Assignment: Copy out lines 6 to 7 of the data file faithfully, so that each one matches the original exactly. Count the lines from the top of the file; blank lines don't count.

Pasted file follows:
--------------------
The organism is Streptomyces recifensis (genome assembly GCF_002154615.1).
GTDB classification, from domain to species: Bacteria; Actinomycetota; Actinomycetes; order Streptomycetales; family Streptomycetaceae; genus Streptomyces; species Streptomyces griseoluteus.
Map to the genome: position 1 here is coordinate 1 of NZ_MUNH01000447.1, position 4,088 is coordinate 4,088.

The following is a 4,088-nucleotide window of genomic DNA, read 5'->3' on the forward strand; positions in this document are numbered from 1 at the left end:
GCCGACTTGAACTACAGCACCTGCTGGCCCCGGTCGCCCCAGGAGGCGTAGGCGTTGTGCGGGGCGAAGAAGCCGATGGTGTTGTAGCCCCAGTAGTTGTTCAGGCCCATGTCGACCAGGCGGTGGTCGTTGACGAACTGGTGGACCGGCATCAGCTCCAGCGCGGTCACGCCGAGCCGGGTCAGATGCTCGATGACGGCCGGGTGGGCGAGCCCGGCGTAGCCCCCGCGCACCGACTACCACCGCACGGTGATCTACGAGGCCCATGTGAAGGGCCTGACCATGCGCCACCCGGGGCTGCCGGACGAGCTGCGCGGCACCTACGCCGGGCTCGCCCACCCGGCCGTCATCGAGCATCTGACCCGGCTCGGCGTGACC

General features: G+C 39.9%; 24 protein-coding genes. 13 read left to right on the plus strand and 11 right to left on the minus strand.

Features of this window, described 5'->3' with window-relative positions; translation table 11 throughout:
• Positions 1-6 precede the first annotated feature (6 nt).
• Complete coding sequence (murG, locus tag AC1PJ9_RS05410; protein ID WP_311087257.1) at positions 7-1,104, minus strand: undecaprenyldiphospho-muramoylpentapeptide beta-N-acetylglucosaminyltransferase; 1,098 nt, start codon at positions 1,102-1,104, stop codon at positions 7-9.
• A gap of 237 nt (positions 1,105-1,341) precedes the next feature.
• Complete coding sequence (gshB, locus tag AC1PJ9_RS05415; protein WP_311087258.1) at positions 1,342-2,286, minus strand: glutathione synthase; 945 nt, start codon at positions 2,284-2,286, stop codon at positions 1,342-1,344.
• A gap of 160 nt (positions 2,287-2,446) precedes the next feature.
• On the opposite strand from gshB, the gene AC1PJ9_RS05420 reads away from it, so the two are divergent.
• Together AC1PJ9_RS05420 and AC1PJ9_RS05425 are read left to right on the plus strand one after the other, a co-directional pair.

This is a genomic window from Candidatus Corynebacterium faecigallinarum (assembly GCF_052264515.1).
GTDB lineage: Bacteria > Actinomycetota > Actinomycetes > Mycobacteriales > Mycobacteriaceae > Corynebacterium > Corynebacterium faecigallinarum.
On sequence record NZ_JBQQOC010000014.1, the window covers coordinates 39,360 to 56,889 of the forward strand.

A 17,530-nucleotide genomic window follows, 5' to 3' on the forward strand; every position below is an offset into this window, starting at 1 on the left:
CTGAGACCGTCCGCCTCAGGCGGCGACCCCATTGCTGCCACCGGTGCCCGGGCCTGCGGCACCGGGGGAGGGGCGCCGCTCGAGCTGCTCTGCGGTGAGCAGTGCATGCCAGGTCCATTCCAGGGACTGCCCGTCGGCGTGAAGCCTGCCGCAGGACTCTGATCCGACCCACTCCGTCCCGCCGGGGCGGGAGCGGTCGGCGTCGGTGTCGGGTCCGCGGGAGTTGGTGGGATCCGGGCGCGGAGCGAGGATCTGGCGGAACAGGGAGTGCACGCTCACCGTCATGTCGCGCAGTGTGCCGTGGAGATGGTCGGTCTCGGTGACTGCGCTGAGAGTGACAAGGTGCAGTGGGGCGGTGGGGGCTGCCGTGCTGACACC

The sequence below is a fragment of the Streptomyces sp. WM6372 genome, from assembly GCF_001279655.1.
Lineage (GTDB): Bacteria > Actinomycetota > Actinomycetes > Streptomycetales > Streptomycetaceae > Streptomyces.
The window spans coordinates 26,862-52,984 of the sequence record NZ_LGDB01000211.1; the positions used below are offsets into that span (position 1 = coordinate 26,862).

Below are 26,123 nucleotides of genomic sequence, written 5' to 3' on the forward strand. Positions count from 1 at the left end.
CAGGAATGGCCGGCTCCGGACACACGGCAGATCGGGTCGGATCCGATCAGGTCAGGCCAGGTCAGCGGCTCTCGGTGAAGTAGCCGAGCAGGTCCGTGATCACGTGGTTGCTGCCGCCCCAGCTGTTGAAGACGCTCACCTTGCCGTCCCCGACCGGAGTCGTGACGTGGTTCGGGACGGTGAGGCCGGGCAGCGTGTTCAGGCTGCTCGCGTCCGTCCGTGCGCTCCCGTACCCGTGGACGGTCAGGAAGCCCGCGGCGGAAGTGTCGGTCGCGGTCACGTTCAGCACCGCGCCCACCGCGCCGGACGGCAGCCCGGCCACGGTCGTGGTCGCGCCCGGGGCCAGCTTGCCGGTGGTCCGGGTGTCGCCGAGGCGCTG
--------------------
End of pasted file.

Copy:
General features: G+C 39.9%; 24 protein-coding genes. 13 read left to right on the plus strand and 11 right to left on the minus strand.

Features of this window, described 5'->3' with window-relative positions; translation table 11 throughout: